The Philadelphia Flyers aren’t done yet.
Despite being outscored 12-2 over the first three games of this first round series, the Flyers managed to eke out a narrow 2-1 victory over the Washington Capitals in Game 4 tonight.
After posting a 4.09 GAA and .852 save percentage in three consecutive losses, Flyers goalie Steve Mason was replaced by Michal Neuvirth for this contest and that proved to be a key change. Neuvirth stood tall, turning aside 31 of 32 shots against the team that drafted him back in 2006.
When it came to finally breaking out of their offensive rut, it was the Flyers blueliners that led the charge. Shayne Gostisbehere found the back of the net with the man advantage after Philadelphia went 0-13 on the power-play in the first three games of this series. Andrew MacDonald, who is certainly not known for scoring goals, provided the game-winner.
T.J. Oshie cut the Flyers’ lead in half early in the third frame, but Washington wasn’t able to build on that.
While the Flyers won the night, their challenge is just beginning. Washington still holds a 3-1 series lead and will host Game 5 on Friday.
For the first half of Wednesday’s game, the Florida Panthers essentially played with 17 skaters to the Islanders’ 18.
Defenseman Jakub Kindl was supposed to be a healthy scratch today. He was listed as such on the Florida Panthers’ official lineups, per the Miami Herald’s George Richards, but at the last minute Kindl was put onto the roster in place of forward Greg McKegg, giving the team seven blueliners.
After a less than stellar showing in Game 1 though and being scratched for the two contests that followed, Kindl didn’t log a single second of ice time in the first 30 minutes of Wednesday’s contest.
Which begs the question why is he on the roster at all, and the answer reportedly is that one of the team’s defenseman was struck by the puck during the warmups, according to Richards. Kindl was put into the lineup as a precaution in case the unnamed defenseman couldn’t play, but thus far the Panthers’ other blueliners have been logging regular minutes.
As a result Kindl might end up getting the unusual distinction of being inserted into a playoff game, but not being used at all.
It took 14 tries, but the Philadelphia Flyers have joined the rest of the playoff teams.
Shayne Gostisbehere, who is celebrating his 23rd birthday today, found the back of the net with the man advantage at 5:51 of the first period to give the Flyers their first power-play goal of the series. Washington had been the only team that had successfully killed off all of their first round penalties.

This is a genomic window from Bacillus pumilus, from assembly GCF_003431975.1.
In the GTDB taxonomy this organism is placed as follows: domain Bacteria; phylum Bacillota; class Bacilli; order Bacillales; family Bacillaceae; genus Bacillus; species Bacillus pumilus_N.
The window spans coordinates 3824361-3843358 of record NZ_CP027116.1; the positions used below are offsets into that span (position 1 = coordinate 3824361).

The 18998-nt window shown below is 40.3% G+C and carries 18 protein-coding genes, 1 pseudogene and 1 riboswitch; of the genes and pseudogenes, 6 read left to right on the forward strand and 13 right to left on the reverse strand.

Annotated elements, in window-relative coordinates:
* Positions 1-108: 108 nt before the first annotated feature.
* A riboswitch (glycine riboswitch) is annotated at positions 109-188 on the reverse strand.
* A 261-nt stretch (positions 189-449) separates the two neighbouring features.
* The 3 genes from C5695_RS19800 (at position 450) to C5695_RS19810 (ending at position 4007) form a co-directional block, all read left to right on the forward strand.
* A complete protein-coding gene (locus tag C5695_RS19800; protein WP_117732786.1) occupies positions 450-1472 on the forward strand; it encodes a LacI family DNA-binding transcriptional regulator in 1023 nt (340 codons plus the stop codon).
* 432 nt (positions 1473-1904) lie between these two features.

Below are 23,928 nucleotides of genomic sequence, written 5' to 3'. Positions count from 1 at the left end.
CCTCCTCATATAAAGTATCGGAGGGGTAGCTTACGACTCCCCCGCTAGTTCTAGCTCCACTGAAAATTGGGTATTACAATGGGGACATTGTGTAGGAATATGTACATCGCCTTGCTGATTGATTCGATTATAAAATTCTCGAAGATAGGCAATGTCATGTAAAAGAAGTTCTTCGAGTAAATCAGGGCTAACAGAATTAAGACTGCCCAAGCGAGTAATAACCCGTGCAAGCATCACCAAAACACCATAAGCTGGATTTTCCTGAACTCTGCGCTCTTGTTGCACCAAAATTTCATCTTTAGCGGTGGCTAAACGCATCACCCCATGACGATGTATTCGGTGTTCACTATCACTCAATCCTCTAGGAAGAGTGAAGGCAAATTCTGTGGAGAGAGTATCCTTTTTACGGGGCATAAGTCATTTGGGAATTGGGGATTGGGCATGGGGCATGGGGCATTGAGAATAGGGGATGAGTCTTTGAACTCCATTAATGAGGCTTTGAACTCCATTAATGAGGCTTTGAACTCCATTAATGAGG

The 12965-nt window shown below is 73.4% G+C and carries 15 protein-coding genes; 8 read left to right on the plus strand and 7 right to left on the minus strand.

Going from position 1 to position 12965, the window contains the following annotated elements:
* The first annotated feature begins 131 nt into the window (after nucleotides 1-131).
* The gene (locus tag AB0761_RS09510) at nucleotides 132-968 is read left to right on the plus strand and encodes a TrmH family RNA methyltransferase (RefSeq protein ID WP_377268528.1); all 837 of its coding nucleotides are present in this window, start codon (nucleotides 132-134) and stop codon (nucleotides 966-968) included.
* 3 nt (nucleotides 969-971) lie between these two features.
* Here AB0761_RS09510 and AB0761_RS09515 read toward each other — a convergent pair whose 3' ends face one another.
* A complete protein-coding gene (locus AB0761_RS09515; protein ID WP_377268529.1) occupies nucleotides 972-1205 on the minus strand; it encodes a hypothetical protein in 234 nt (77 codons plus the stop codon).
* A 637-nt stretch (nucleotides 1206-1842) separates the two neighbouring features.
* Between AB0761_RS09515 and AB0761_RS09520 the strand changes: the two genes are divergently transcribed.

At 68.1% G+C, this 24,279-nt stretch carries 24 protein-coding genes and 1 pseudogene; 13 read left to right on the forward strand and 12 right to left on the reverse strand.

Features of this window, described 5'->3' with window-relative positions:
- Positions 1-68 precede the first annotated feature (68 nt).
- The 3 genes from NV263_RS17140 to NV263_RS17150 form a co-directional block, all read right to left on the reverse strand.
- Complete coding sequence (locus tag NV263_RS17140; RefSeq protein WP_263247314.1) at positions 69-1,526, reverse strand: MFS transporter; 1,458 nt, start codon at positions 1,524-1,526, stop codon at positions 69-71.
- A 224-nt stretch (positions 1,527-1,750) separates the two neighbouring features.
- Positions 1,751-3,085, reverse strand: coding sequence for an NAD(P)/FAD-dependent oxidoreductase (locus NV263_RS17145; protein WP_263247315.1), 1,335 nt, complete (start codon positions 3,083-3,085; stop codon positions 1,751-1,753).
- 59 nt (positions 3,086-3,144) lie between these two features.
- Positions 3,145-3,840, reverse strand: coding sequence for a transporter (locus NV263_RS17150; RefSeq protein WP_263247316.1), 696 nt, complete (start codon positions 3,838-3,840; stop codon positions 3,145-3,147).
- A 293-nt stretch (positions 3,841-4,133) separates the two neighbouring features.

To make matters worse, Capitals coach Barry Trotz challenged the goal on the grounds of goalie interference. The ruling stood though and Washington consequently lost their timeout. You can see the full sequence below:
Defenseman Andrew MacDonald added to the Flyers lead 3:51 minutes into the second frame when he launched a shot past Washington goalie Braden Holtby:
MacDonald had 20 goals in 400 regular season contests and a single marker in 14 career playoff games going into tonight’s contest.
Those goals have been a step in the right direction for Philadelphia, but the Flyers have a long journey after of them after falling behind 3-0 in the first round series.
The Philadelphia Flyers largely did what they needed to in the first period of Wednesday’s game, but there was a troubling scene right before the intermission.
Capitals defenseman John Carlson knocked Scott Laughton near the end boards. The contact itself didn’t look vicious, but Laughton lost his footing and slid violently into the end boards before bouncing off. He lay face down behind the Capitals net.
Medics immobilized his neck and took him out of the game on a stretcher. The silver lining is that Laughton was conscious and able to use his hands.
There was no penalty on the play.
Laughton, 21, has been participating in his first postseason series. The Flyers announced that he has taken to Jefferson Hospital as a precaution. They plan to provide a further update as soon as they can.
Update: Laughton will remain in the hospital overnight for precautionary reasons, per the team’s Twitter feed. The tests Laughton has undergone have come back negative.
Even for Drew Doughty, the amount of work he’s getting is troubling.
Doughty was already asked to log 28:01 minutes per contest during the regular season without a single game off and now he’s averaging 31:11 minutes in the playoffs. To be clear, that puts Doughty on track to record a higher minutes per game average than he has in any of the Kings’ prior playoff runs.
The absence of Alec Martinez (undisclosed) is a factor, but regardless of the rationale, one has to wonder if fatigue will become an issue for Doughty if this continues. That puts pressure on Jamie McBain to step up so that Kings coach Darryl Sutter can use him more.
After McBain logged just 5:42 minutes on Monday, Sutter seemed to acknolwedge that he needed more out of the 28-year-old defenseman.
“I don’t think you’ll go very long in a series, whether it’s whoever you’re talking about, with guys that are only playing five-to-10 minutes,” Sutter told LA Kings Insider. “You might be able to stretch a series out, but you won’t win it.”
Game 4 against the San Jose Sharks is set to start at 10:30 p.m. ET tonight. The Sharks will be looking to take a 3-1 series lead on their home ice. Meanwhile, Martinez is back in Los Angeles.